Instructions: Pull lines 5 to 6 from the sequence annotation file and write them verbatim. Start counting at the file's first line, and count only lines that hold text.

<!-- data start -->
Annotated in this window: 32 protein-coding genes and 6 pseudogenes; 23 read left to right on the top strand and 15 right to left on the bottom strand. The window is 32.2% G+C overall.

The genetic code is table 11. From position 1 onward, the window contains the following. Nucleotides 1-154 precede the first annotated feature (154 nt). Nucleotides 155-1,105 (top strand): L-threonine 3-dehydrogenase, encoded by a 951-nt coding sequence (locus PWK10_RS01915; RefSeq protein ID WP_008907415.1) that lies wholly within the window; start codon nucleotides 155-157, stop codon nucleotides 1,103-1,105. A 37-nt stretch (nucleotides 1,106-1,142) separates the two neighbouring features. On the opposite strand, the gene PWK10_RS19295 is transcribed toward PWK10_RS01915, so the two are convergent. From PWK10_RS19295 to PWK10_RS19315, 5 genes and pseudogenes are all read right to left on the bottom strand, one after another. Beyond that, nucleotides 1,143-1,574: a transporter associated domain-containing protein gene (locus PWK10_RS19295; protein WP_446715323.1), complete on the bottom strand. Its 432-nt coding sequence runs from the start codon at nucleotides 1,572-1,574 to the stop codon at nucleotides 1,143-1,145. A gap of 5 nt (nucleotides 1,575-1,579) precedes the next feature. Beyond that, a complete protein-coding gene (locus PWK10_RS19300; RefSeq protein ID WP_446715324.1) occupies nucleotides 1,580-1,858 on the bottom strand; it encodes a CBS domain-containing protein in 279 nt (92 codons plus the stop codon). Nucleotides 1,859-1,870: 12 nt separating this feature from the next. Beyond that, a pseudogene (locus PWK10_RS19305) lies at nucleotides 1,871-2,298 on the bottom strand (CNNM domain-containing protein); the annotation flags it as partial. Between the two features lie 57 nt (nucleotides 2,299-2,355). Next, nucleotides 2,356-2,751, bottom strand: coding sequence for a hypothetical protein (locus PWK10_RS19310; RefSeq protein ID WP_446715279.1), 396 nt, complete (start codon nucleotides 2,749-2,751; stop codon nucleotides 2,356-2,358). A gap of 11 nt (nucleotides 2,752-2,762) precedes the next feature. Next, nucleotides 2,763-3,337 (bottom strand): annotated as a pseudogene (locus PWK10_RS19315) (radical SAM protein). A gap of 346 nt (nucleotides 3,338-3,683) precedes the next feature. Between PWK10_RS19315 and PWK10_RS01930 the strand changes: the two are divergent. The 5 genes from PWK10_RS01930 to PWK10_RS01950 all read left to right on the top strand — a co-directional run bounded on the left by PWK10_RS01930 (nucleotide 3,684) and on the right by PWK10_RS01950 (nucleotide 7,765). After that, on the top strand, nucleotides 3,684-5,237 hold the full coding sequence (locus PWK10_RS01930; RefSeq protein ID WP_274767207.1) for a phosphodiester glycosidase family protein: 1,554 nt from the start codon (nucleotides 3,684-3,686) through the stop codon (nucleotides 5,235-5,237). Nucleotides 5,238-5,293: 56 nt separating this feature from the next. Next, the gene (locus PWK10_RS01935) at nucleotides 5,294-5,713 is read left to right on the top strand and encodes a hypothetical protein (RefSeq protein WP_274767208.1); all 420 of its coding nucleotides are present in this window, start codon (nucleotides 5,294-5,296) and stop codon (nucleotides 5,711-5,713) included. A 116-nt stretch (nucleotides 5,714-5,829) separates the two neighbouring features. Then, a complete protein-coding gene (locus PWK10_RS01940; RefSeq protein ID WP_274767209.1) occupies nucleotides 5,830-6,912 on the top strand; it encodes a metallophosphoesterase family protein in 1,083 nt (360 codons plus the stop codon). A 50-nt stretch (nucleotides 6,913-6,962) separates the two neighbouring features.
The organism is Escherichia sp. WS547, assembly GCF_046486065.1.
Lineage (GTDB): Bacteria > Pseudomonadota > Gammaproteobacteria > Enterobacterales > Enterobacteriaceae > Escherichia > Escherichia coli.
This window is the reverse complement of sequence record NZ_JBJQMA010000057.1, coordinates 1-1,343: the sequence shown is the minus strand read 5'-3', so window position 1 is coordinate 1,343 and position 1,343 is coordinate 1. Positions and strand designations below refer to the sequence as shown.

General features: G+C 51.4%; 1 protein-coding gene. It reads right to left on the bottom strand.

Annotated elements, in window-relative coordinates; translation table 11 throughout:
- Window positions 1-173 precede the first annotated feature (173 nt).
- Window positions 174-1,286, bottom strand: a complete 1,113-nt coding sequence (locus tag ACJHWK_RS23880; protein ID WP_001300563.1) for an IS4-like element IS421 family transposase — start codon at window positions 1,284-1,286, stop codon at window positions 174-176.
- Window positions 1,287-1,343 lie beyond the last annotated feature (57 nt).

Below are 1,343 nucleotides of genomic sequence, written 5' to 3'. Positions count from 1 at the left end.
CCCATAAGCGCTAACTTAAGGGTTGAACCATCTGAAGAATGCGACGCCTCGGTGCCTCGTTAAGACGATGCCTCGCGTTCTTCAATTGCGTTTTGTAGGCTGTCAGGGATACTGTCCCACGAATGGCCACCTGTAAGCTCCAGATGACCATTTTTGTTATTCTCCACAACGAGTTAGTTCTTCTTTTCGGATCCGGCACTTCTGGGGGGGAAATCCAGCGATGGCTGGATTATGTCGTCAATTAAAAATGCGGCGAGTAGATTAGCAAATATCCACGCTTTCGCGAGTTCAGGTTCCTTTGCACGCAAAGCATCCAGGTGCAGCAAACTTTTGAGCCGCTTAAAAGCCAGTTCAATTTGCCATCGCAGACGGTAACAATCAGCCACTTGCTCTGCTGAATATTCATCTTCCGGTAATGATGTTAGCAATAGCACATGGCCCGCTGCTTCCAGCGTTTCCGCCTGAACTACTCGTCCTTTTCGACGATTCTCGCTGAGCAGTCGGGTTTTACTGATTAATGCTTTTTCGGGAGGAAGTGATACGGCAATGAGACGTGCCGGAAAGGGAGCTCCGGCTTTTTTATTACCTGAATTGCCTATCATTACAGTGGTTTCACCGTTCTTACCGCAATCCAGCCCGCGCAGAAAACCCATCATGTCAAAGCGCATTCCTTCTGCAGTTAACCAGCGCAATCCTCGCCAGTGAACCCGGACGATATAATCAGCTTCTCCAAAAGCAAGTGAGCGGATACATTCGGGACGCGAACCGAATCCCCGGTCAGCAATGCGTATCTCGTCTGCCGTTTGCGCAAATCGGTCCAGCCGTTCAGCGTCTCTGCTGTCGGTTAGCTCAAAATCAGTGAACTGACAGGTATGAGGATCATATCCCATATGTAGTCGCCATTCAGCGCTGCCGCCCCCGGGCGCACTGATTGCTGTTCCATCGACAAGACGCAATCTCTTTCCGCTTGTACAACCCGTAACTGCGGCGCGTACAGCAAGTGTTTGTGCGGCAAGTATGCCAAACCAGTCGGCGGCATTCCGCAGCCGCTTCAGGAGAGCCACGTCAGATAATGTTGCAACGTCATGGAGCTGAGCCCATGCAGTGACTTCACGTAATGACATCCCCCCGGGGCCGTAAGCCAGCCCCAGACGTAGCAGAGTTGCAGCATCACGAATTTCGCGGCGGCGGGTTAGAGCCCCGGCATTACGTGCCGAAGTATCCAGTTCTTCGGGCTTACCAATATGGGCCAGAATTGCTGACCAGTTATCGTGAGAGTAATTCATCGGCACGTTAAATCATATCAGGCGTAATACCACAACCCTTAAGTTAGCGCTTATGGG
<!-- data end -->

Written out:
This window is the reverse complement of sequence record NZ_JBJQMA010000057.1, coordinates 1-1,343: the sequence shown is the minus strand read 5'-3', so window position 1 is coordinate 1,343 and position 1,343 is coordinate 1. Positions and strand designations below refer to the sequence as shown.

General features: G+C 51.4%; 1 protein-coding gene. It reads right to left on the bottom strand.